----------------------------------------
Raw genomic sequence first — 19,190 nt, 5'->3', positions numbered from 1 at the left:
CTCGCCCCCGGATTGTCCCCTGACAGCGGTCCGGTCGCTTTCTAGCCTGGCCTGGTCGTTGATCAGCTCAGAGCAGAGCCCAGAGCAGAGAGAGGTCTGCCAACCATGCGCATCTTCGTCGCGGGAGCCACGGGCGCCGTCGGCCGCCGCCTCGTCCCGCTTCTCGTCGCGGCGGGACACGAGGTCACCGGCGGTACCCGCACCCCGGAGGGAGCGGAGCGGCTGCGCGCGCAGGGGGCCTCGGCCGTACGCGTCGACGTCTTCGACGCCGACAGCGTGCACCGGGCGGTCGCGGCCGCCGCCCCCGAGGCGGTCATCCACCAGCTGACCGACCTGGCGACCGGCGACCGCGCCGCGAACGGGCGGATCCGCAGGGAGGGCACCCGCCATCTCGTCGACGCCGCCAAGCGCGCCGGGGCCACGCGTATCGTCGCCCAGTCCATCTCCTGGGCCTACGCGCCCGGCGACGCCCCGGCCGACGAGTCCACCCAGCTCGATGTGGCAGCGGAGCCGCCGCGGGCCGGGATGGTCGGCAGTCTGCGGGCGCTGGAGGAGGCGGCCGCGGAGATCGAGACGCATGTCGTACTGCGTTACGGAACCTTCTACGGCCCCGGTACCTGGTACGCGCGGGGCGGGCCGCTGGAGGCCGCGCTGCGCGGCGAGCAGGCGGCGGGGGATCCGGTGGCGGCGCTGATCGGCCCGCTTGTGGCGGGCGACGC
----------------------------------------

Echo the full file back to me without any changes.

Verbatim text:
Raw genomic sequence first — 19,190 nt, 5'->3', positions numbered from 1 at the left:
CTCGCCCCCGGATTGTCCCCTGACAGCGGTCCGGTCGCTTTCTAGCCTGGCCTGGTCGTTGATCAGCTCAGAGCAGAGCCCAGAGCAGAGAGAGGTCTGCCAACCATGCGCATCTTCGTCGCGGGAGCCACGGGCGCCGTCGGCCGCCGCCTCGTCCCGCTTCTCGTCGCGGCGGGACACGAGGTCACCGGCGGTACCCGCACCCCGGAGGGAGCGGAGCGGCTGCGCGCGCAGGGGGCCTCGGCCGTACGCGTCGACGTCTTCGACGCCGACAGCGTGCACCGGGCGGTCGCGGCCGCCGCCCCCGAGGCGGTCATCCACCAGCTGACCGACCTGGCGACCGGCGACCGCGCCGCGAACGGGCGGATCCGCAGGGAGGGCACCCGCCATCTCGTCGACGCCGCCAAGCGCGCCGGGGCCACGCGTATCGTCGCCCAGTCCATCTCCTGGGCCTACGCGCCCGGCGACGCCCCGGCCGACGAGTCCACCCAGCTCGATGTGGCAGCGGAGCCGCCGCGGGCCGGGATGGTCGGCAGTCTGCGGGCGCTGGAGGAGGCGGCCGCGGAGATCGAGACGCATGTCGTACTGCGTTACGGAACCTTCTACGGCCCCGGTACCTGGTACGCGCGGGGCGGGCCGCTGGAGGCCGCGCTGCGCGGCGAGCAGGCGGCGGGGGATCCGGTGGCGGCGCTGATCGGCCCGCTTGTGGCGGGCGACGC